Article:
Mitch McConnell on Donald Trump's racist tweets: "The president is on to something"

The Republican leader tells Fox host Maria Bartiromo that “the squad” wants to “turn us into a socialist country”

By Matthew Rozsa
Published July 18, 2019 2:11PM (EDT)
Donald Trump; Mitch McConnell (Getty/Chip Somodevilla)
Donald Trump; Mitch McConnell (Getty/Chip Somodevilla)

Senate Majority Leader Mitch McConnell expressed approval of President Donald Trump's heated rhetoric about Rep. Ilhan Omar, D-Minn., despite the fact that critics on both sides of the political aisle have slammed the remarks as racist.

"I think the president’s onto something," McConnell said during an interview with Fox Business Network host Maria Bartiromo. The Senate Majority Leader accused Omar and the other three members of the so-called “squad” — Reps. Alexandria Ocasio-Cortez of New York, Ayanna Pressley of Massachusetts and Rashida Tlaib of Michigan — of wanting to "turn us into a socialist country."

But McConnell did have one criticism of Trump. "He should have added, however, is that it's a lot broader than just the four of them,” the senator from Kentucky said about the president.

He then claimed that Speaker of the House Nancy Pelosi, Senate Minority Leader Chuck Schumer and Democratic presidential candidates "have all signed up for things like the Green New Deal, which would take away your job; Medicare for All, which would take away your private health insurance. And in order to make any effort to pay for that Maria, they'd have to go after the top 10 percent of taxpayers in America, because that's where 70 percent of their revenue for the federal government comes from. So they'd slow the economy down."

He later added, "We're in a big debate now and next year about what we want America to be like. Do we really think socialism applies here at a time of great prosperity — 50-year-low unemployment? That's what the election, I think, is going to be about."

When asked about the accusation that Trump's recent comments on “the squad” were racist, McConnell said, "I think it's time to lower the rhetoric related to that subject all across America. Everyone knows that's nonsense."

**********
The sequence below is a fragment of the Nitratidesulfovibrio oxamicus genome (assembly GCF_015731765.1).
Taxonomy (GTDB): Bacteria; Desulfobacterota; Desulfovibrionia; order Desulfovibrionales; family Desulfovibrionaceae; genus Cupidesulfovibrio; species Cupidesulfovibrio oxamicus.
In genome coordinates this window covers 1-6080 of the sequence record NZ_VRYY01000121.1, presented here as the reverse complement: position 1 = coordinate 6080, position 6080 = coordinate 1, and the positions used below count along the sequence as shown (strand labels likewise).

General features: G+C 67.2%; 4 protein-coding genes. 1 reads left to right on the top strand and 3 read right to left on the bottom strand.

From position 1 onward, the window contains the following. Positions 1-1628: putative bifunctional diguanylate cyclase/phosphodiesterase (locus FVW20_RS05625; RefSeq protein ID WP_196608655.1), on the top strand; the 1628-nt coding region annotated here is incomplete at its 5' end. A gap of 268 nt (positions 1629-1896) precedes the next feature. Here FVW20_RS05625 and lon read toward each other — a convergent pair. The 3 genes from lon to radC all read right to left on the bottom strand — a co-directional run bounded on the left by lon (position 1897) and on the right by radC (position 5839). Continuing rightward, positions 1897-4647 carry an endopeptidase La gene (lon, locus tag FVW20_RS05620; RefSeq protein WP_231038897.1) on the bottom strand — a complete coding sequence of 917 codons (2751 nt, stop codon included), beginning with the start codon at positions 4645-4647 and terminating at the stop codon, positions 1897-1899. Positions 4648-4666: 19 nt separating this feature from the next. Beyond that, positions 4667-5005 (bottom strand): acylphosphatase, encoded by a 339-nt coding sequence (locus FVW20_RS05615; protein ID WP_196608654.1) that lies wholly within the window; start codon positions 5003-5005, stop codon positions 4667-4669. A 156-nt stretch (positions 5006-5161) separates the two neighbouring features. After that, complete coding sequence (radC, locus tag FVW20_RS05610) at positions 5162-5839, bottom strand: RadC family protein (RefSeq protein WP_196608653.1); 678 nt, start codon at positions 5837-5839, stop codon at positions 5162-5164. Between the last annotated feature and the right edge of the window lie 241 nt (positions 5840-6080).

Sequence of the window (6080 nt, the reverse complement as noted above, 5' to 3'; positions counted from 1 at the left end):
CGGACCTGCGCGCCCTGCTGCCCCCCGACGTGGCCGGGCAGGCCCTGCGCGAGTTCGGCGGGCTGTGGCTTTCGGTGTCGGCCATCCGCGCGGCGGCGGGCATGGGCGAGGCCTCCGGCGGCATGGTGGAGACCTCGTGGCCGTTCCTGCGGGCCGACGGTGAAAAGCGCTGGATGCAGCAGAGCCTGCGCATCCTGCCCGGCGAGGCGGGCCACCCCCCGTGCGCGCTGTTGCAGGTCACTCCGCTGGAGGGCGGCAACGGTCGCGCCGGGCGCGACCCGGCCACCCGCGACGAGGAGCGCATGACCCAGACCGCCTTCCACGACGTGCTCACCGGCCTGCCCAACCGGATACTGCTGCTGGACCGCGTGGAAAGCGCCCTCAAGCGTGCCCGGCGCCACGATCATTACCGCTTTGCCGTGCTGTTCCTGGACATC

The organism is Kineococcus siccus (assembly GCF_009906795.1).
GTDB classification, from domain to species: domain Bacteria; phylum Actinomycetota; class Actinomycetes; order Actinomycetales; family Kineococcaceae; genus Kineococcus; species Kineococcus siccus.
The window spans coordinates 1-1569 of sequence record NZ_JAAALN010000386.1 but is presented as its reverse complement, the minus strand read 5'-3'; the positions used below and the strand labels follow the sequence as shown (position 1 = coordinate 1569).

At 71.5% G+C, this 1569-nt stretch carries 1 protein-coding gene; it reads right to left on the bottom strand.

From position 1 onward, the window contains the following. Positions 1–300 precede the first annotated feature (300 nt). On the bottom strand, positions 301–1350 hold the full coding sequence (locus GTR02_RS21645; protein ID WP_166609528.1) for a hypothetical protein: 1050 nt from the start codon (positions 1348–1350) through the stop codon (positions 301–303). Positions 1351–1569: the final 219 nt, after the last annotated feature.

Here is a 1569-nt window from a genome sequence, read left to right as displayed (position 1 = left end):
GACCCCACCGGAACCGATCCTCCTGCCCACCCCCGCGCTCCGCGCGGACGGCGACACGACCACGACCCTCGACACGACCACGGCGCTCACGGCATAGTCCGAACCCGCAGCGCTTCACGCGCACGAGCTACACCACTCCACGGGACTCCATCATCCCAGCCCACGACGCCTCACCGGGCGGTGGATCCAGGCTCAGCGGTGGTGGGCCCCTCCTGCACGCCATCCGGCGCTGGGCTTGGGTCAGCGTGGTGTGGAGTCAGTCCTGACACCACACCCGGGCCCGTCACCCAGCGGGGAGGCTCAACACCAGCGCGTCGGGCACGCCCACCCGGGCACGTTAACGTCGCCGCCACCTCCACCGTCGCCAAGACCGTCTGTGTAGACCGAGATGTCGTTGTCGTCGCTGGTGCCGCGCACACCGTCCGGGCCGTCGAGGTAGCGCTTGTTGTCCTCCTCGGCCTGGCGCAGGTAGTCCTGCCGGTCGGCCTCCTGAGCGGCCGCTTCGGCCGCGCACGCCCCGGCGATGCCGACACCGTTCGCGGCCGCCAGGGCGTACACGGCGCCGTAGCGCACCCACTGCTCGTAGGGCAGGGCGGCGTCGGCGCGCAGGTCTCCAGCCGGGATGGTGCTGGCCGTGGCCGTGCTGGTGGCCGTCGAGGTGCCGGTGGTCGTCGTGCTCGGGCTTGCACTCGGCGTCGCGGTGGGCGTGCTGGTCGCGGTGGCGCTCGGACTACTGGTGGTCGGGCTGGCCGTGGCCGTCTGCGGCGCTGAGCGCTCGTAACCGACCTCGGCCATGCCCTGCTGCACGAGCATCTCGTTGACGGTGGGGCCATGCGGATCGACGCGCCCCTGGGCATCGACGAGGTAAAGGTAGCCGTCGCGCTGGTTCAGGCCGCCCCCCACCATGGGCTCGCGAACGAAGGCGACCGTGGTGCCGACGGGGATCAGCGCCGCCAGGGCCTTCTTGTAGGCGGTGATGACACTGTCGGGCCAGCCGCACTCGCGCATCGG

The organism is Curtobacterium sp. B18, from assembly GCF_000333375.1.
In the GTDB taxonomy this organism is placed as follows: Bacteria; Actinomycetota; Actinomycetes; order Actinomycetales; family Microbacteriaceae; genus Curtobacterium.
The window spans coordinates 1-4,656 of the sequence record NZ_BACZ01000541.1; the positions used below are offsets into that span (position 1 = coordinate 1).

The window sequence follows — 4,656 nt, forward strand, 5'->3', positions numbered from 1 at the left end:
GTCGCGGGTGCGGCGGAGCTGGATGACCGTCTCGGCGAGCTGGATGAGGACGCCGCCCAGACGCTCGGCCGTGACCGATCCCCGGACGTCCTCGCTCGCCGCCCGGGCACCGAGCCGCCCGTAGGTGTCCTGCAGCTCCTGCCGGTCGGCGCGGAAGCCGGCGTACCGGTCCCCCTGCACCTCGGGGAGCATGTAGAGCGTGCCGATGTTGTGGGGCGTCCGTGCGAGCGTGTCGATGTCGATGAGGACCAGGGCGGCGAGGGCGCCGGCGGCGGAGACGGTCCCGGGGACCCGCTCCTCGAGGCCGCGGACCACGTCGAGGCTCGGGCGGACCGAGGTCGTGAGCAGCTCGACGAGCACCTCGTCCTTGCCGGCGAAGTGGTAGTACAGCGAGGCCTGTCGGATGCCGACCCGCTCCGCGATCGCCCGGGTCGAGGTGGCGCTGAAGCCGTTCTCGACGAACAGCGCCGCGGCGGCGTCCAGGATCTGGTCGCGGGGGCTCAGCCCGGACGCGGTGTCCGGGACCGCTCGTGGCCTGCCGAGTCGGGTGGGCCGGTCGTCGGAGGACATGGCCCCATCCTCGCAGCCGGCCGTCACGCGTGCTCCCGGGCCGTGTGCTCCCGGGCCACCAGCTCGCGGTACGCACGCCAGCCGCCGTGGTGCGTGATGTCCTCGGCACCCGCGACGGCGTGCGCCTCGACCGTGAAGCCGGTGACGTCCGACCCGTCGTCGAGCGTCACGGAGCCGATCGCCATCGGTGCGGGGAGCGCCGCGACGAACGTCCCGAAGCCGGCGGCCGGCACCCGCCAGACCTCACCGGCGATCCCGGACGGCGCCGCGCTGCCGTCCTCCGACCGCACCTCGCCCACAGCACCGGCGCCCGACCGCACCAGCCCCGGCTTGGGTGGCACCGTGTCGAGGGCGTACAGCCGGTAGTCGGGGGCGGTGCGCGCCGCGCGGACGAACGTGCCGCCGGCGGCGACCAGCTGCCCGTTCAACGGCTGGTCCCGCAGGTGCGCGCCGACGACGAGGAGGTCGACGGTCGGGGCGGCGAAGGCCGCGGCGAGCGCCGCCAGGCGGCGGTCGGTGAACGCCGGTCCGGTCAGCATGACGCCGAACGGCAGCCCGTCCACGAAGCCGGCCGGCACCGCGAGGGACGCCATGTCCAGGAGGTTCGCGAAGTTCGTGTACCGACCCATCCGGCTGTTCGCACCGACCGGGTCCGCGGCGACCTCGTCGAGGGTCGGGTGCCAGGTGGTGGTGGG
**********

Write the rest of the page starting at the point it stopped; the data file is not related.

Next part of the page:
He added, "You may not know this — your viewers may not know this, but I was there when Martin Luther King gave that 'I Have A Dream' speech. I was there — an observer when President [Lyndon] Johnson signed the Voting Rights Act. Look, I've got nothing to apologize on this front. We've got to tone the rhetoric down across the country — using and throwing around words like ‘racism.’ Kind of routinely applying it to almost everything. Let's about the issues."

On Sunday, Trump posted a series of racists tweets stating that it was "so interesting to see 'Progressive' Democrat Congresswomen, who originally came from countries whose governments are a complete and total catastrophe, the worst, most corrupt and inept anywhere in the world (if they even have a functioning government at all), now loudly and viciously telling the people of the United States, the greatest and most powerful Nation on earth, how our government is to be run. Why don’t they go back and help fix the totally broken and crime infested places from which they came. Then come back and show us how it is done. These places need your help badly, you can’t leave fast enough. I’m sure that Nancy Pelosi would be very happy to quickly work out free travel arrangements!"

On Wednesday, during a political rally in North Carolina, the pro-Trump audience began chanting "send her back" to Omar, with the president making no attempt to discourage them.

Matthew Rozsa

Matthew Rozsa is a staff writer for Salon. He holds an MA in History from Rutgers University-Newark and is ABD in his PhD program in History at Lehigh University. His work has appeared in Mic, Quartz and MSNBC.

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